10 Things Women were Once Banned from Doing

This term has been a roller-coaster ride for me. Swamped with deadlines even after the finals, plus recuperating from my operation, I'm glad that I was still able to submit all the requirements. And one of which, is to create an animation video that "effectively educates on an issue". For those interested to learn animation or just know how I created this, stay tuned for read Learning Animation, my next post about the process and the tools that I used. I'll be throwing in some tips and tricks as well.

Before creating this video, the first thing that I did was think of a topic. I initially thought about something related to my surgery (gall bladder and gall stones) or something to do with travelling. But, being an advocate of Gender Equality and Women Empowerment, I have decided to create an educational animated video that shows us the things women were once not allowed to do. My goal was not just to educate people but also to spread awareness and fighting for the rights of women.

Although the list concentrates on US laws, this is a general trend among other countries, including the Philippines. There are actually more than ten things that “only men” were allowed to do before. But, I have chosen those that mostly impact all women across the globe.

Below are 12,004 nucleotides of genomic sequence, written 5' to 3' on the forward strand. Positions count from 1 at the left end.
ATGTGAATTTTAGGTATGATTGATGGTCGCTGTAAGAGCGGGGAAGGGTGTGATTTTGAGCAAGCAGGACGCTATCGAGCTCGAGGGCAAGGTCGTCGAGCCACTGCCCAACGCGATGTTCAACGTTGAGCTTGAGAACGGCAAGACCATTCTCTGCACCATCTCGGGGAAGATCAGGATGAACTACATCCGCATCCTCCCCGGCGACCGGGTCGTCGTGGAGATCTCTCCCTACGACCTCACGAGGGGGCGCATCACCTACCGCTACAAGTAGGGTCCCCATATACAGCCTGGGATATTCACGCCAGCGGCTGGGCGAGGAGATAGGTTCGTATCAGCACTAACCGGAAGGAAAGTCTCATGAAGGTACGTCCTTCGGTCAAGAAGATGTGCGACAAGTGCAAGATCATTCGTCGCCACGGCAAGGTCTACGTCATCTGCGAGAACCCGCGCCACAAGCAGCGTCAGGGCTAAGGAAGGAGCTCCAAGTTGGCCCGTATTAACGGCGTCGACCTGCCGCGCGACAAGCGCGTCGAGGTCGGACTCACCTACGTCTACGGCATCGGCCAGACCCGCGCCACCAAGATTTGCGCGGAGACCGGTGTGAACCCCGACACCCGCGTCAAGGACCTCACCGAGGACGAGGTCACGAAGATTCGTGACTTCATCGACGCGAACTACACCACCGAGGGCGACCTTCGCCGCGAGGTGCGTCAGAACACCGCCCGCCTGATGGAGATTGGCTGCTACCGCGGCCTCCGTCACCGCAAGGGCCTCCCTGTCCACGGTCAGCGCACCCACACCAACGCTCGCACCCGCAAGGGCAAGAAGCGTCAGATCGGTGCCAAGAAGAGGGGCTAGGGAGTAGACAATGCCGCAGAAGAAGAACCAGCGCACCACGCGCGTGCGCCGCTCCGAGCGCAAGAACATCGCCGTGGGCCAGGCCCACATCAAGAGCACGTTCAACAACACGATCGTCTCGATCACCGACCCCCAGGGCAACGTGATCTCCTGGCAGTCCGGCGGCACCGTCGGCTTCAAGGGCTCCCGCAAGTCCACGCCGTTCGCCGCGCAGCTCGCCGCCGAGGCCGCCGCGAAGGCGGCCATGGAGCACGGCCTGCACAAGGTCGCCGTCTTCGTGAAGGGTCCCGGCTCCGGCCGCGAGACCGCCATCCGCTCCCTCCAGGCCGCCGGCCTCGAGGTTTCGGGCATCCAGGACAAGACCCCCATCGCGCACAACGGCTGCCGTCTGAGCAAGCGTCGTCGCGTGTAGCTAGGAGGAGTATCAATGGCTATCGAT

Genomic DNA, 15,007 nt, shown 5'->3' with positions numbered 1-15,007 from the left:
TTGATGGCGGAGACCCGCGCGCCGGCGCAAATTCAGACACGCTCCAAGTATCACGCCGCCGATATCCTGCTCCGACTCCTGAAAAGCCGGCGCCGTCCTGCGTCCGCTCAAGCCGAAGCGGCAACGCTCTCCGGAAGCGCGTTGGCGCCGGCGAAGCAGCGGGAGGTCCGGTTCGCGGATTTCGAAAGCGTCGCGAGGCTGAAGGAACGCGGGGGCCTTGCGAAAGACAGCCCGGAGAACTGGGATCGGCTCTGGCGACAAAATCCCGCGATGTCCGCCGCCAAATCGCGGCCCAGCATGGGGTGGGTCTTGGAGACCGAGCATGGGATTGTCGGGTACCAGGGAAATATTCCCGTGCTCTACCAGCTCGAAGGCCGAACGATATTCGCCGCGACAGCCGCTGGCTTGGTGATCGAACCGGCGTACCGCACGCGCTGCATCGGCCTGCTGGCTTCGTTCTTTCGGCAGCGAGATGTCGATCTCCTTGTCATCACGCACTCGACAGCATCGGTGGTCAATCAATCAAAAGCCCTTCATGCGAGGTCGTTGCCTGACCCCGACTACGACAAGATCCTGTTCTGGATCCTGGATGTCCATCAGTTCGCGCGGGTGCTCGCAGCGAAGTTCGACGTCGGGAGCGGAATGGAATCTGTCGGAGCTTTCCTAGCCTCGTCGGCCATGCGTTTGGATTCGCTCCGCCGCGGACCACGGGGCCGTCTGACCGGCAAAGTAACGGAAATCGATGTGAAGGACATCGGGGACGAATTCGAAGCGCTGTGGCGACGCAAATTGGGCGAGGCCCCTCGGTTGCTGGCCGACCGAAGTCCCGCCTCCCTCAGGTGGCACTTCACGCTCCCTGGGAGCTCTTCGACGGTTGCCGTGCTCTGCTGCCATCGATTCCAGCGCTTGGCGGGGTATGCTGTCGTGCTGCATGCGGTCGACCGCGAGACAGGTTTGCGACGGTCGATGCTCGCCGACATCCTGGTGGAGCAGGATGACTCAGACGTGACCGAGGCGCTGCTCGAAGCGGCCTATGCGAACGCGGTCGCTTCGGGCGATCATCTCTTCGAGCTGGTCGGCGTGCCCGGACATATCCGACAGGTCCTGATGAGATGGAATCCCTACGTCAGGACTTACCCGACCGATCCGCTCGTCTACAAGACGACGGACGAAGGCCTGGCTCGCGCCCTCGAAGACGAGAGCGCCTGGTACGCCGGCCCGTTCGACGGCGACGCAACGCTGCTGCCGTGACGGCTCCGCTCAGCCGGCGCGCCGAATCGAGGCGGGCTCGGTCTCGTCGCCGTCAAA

So, without further ado, here is my video animation. Feel free to use and share and don't forget to linky love back. |*._,*|

10 Things Women were Once Banned from Doing
(and the Years they were Lifted)

The gif images below are also the ones used in the video. I drew them using Adobe Illustrator and they were animated in Adobe After Effects.

  1. Attend an Ivy League University (1870)

  2. Vote in Elections (1920)

  3. Practice Law (1971)

  4. Open a Bank Account (1974)

  5. Attend a Military Academy (1976)

  6. Sue for Sexual Harassment (1977)

  7. Work While Pregnant (1978)

  8. Go on Maternal Leave (1978)

  9. Breastfeed in Public (1999)

  10. Become an Astronaut (1978)

Hopefully, my video would help in spreading awareness of these women’s rights that have not been fully accepted by all nations. Presently, we must admit, that while others in the list are already accepted in most countries, there are still others who live in a society where females are treated as secondary citizens under male-dominated rules and laws. I also hope that this may also serve as a reminder that we must continue to advocate and promote women’s civil, political, economic and social rights; equal opportunity, freedom, and women empowerment worldwide.

3,4,5,8,9,10 - littlethings.com
2,6,7 - makers.com
1,2,6 - marieclaire.com/politics
10 - congress.gov


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